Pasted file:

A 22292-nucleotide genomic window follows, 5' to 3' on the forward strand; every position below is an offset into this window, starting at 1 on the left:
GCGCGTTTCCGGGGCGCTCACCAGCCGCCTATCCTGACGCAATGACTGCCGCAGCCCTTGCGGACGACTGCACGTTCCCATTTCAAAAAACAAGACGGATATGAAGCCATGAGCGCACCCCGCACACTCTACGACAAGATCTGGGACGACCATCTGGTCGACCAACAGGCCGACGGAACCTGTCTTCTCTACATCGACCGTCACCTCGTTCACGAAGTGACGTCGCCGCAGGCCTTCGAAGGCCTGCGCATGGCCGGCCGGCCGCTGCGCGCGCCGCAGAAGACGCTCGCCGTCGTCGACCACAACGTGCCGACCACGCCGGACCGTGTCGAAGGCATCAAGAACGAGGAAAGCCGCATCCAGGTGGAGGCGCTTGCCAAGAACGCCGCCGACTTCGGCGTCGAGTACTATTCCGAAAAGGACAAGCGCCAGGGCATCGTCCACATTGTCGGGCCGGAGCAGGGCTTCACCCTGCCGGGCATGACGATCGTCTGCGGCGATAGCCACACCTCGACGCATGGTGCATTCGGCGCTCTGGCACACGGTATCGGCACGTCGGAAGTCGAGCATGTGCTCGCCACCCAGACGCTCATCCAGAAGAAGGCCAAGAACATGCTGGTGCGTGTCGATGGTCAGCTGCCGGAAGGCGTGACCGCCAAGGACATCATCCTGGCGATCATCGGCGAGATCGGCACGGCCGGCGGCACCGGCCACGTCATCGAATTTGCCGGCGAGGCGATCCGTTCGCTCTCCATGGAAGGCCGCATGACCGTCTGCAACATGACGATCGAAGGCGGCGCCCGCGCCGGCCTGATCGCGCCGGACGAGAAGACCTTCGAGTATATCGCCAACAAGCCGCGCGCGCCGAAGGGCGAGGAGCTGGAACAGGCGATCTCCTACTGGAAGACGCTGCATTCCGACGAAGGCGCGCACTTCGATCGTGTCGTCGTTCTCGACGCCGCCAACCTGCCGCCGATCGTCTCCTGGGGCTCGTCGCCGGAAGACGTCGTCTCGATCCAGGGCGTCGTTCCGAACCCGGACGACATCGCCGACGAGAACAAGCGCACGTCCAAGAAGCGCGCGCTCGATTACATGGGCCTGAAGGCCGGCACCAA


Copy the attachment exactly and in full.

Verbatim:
A 22292-nucleotide genomic window follows, 5' to 3' on the forward strand; every position below is an offset into this window, starting at 1 on the left:
GCGCGTTTCCGGGGCGCTCACCAGCCGCCTATCCTGACGCAATGACTGCCGCAGCCCTTGCGGACGACTGCACGTTCCCATTTCAAAAAACAAGACGGATATGAAGCCATGAGCGCACCCCGCACACTCTACGACAAGATCTGGGACGACCATCTGGTCGACCAACAGGCCGACGGAACCTGTCTTCTCTACATCGACCGTCACCTCGTTCACGAAGTGACGTCGCCGCAGGCCTTCGAAGGCCTGCGCATGGCCGGCCGGCCGCTGCGCGCGCCGCAGAAGACGCTCGCCGTCGTCGACCACAACGTGCCGACCACGCCGGACCGTGTCGAAGGCATCAAGAACGAGGAAAGCCGCATCCAGGTGGAGGCGCTTGCCAAGAACGCCGCCGACTTCGGCGTCGAGTACTATTCCGAAAAGGACAAGCGCCAGGGCATCGTCCACATTGTCGGGCCGGAGCAGGGCTTCACCCTGCCGGGCATGACGATCGTCTGCGGCGATAGCCACACCTCGACGCATGGTGCATTCGGCGCTCTGGCACACGGTATCGGCACGTCGGAAGTCGAGCATGTGCTCGCCACCCAGACGCTCATCCAGAAGAAGGCCAAGAACATGCTGGTGCGTGTCGATGGTCAGCTGCCGGAAGGCGTGACCGCCAAGGACATCATCCTGGCGATCATCGGCGAGATCGGCACGGCCGGCGGCACCGGCCACGTCATCGAATTTGCCGGCGAGGCGATCCGTTCGCTCTCCATGGAAGGCCGCATGACCGTCTGCAACATGACGATCGAAGGCGGCGCCCGCGCCGGCCTGATCGCGCCGGACGAGAAGACCTTCGAGTATATCGCCAACAAGCCGCGCGCGCCGAAGGGCGAGGAGCTGGAACAGGCGATCTCCTACTGGAAGACGCTGCATTCCGACGAAGGCGCGCACTTCGATCGTGTCGTCGTTCTCGACGCCGCCAACCTGCCGCCGATCGTCTCCTGGGGCTCGTCGCCGGAAGACGTCGTCTCGATCCAGGGCGTCGTTCCGAACCCGGACGACATCGCCGACGAGAACAAGCGCACGTCCAAGAAGCGCGCGCTCGATTACATGGGCCTGAAGGCCGGCACCAA